Growing out of the esthetic preferences of an era, stylistic elements found in costume also appear in decorative arts, particularly in interior furnishings. For example, in Dinner Dresses, pp. 150—151, the design of the curving wooden frame of the rocking chair, the pattern of the upholstery and the application of fringes are closely analogous in spirit to that of the costumes and accessories on the same page. In Dresses, Table and Jewel Case, pp. 182—183, the type of lace and system of draping on the dressing table are reflected on the gowns in the room. In Ladies' Walking and Evening Dresses, p. 163, the curves of the table legs parallel the shape of the skirts of the gowns next to it.

By 1889 the rear extension began to recede (Spring Toilettes, pp. 212—213; Spring Wrappings, pp. 214—215). Once again there was some talk of totally abolishing the bustle and adopting the loose classical Empire style of the early nineteenth century. The bustle, however, remained to fade on its own, giving way to a new interest in another part of the anatomy—the shoulders (Out-door Toilettes, p. 216; The Surprise Dress, p. 217). "Sleeves have grown in size and importance of late, until now they are a prominent feature of dress" (May 4, 1889).




The bustled book lingered, if only vestigially, into the 1890s (Evening Toilettes, pp. 228—229, 236—237). By 1893 a form often referred to as the "hourglass" figure had taken shape. Ballooning sleeve and widening skirts helped to make an already tightly corseted waist seem even smaller, giving the silhouette the appearance of two separate round masses joined in the middle (Autumn and Winter Costumes, pp. 260—261; Paris Spring Toilette, p. 270; French Promenade Costume, p. 281).

Costumes by French designers, particularly those by Worth, dominated the pages of Harper's Bazar. Made of velvets, satins and lush silks, richly embroidered and lavishly trimmed in fanciful combinations, these costumes held a great appeal to moneyed Americans (Worth Cloak, p. 248; Evening Gowns, pp. 249, 264; Calling Costume, p. 282; Reception Gown, p. 286). Their undisputed opulence provided a great showcase for wealth. But at the same time interest developed in simpler and even quite masculine- looking tailored suits (Outing Gowns, p. 253). The American girl, as depicted by Charles Dana Gibson, elevated the combination of skirt and shirtwaist into the realm of fashion. Now even women who were forced to work for a living had an opportunity to enter the elite world of chic (Waists, pp. 267; Summer Costumes, p. 287). The designs for commencement dresses indicate that higher education for women had increased to a point that warranted a special costume (Graduates' Commencement Gowns, p. 252). "Suggestions for making Commencement dresses are asked of the BAZAR from all over the country by young girls who are soon to graduate from high-school, seminary, or college" (April 15, 1893).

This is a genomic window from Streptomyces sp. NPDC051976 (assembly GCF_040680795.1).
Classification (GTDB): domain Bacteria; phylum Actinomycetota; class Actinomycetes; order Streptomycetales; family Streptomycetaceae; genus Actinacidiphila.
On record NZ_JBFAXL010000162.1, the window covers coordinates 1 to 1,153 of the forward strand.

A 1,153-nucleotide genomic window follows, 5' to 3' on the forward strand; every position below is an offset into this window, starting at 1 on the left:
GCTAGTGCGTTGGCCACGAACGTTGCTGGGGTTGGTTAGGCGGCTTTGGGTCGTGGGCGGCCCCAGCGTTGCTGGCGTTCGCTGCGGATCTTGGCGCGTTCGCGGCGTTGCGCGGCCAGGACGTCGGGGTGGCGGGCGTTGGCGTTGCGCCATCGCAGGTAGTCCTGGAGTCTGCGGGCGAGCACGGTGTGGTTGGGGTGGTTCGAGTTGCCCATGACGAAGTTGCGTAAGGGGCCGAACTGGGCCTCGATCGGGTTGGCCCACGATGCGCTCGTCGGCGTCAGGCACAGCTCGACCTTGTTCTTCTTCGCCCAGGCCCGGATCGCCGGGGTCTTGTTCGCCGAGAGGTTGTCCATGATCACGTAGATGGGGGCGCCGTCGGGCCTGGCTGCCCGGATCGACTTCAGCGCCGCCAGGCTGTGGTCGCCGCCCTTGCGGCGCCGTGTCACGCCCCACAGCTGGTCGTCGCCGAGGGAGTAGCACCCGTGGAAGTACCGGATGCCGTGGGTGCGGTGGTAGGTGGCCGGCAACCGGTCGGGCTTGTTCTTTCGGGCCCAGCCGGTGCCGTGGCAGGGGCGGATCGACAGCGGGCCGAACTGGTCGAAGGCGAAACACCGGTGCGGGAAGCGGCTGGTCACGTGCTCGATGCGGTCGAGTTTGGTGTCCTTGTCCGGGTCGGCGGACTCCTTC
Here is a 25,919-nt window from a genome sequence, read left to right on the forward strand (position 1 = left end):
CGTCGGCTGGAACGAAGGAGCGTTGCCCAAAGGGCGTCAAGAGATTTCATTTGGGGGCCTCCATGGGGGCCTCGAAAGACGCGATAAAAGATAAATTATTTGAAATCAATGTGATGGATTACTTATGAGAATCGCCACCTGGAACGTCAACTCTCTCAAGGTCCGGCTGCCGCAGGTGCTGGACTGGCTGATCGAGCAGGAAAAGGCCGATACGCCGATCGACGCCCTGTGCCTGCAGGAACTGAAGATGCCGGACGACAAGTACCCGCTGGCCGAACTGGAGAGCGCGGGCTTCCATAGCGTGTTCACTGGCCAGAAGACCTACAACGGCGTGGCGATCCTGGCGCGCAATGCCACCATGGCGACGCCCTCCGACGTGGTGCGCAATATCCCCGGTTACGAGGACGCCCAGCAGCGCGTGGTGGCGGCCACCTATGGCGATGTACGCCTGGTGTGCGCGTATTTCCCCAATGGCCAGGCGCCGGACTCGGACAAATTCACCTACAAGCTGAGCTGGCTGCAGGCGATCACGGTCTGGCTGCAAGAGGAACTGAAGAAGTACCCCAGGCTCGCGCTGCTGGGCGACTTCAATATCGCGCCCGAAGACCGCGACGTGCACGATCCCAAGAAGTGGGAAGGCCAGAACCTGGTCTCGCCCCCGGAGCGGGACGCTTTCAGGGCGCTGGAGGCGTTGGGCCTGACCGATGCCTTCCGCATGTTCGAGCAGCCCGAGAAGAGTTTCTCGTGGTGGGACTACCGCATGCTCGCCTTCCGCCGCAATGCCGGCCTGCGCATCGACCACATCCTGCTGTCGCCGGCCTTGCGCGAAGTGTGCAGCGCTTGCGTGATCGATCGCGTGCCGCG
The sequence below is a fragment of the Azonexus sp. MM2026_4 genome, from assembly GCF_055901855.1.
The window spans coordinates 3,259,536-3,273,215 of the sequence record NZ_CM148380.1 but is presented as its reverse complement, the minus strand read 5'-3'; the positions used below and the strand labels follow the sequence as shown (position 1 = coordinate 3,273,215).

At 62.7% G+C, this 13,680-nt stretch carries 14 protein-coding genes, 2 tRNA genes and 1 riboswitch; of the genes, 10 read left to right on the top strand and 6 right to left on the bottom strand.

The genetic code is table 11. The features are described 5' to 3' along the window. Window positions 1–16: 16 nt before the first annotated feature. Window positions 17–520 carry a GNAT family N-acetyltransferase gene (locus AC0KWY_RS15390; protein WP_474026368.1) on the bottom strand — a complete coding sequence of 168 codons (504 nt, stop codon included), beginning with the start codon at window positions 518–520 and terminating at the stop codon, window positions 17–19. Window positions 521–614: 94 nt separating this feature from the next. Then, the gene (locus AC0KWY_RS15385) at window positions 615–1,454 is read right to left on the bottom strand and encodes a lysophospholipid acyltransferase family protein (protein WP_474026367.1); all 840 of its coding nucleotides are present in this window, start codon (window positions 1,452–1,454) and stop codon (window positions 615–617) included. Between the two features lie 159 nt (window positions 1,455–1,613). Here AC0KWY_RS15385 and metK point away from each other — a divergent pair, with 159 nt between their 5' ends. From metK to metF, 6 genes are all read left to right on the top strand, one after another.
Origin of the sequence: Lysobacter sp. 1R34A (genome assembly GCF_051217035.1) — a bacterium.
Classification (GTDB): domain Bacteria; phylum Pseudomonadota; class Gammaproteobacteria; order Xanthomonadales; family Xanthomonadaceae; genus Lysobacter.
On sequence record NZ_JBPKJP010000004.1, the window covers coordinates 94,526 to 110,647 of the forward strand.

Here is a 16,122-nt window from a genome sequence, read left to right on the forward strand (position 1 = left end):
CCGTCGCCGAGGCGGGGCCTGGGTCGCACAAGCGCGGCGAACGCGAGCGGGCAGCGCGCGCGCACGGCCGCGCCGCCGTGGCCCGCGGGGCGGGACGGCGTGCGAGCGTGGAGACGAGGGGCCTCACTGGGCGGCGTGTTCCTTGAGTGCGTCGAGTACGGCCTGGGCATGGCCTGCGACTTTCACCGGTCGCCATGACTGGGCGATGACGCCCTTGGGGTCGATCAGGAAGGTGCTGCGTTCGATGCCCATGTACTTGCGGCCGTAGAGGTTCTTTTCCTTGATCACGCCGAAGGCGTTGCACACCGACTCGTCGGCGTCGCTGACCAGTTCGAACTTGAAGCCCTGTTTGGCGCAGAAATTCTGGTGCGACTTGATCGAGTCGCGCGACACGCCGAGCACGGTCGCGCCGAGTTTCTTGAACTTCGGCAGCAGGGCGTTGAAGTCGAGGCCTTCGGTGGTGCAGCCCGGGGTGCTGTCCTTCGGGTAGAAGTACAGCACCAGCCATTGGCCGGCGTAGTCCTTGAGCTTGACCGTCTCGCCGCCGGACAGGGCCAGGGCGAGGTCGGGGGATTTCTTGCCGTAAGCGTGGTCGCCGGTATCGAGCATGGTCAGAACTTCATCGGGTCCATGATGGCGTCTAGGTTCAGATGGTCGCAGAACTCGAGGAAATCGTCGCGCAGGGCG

Women continued to make their greatest strides by becoming active–yet fashionable–in many previously barred sports such as hunting, golfing, driving and mountain climbing (Mountain Dresses, p. 230; Game of Golf, p. 273; Sporting Costumes, p. 280; Hunting Costume, p. 258). During this decade cycling, which had been gaining popular interest and support since the 1860s, became the rage. Coupled with the still existing Victorian sense of modesty, bicycling finally made pants a socially and fashionably acceptable garment for public wear by women. Beginning with Amelia Bloomer in the 1850s, there had been a number of attempts to introduce trousers as fitting and proper apparel for women. In 1869 some skating costumes with pants were shown (Difference Skating Costumes, p. 13), but this was proposition rather than fact; until the middle of the 1890s costumes with trousers were only accepted for bathing at the beach. Although pants had been designed for riding, they were meant to be concealed under the skirts of the habit (Riding Costume, p. 202).

The French gave their stamp of approval to the new bloomer cycling costume but, unlike the Americans who portrayed women as able participants in sports, they continued to show fashions which focused on the allure of feminine frailty, even in a sporting setting (Bicycle Dress, p. 266; Seaside Toilette, p. 232; Yachting Costume, p. 269).


Excerpted from Victorian Fashions and Costumes from Harper's Bazar, 1867-1898 by Stella Blum. Copyright © 1974 Dover Publications, Inc.. Excerpted by permission of Dover Publications, Inc..
All rights reserved. No part of this excerpt may be reproduced or reprinted without permission in writing from the publisher.
Excerpts are provided by Dial-A-Book Inc. solely for the personal use of visitors to this web site.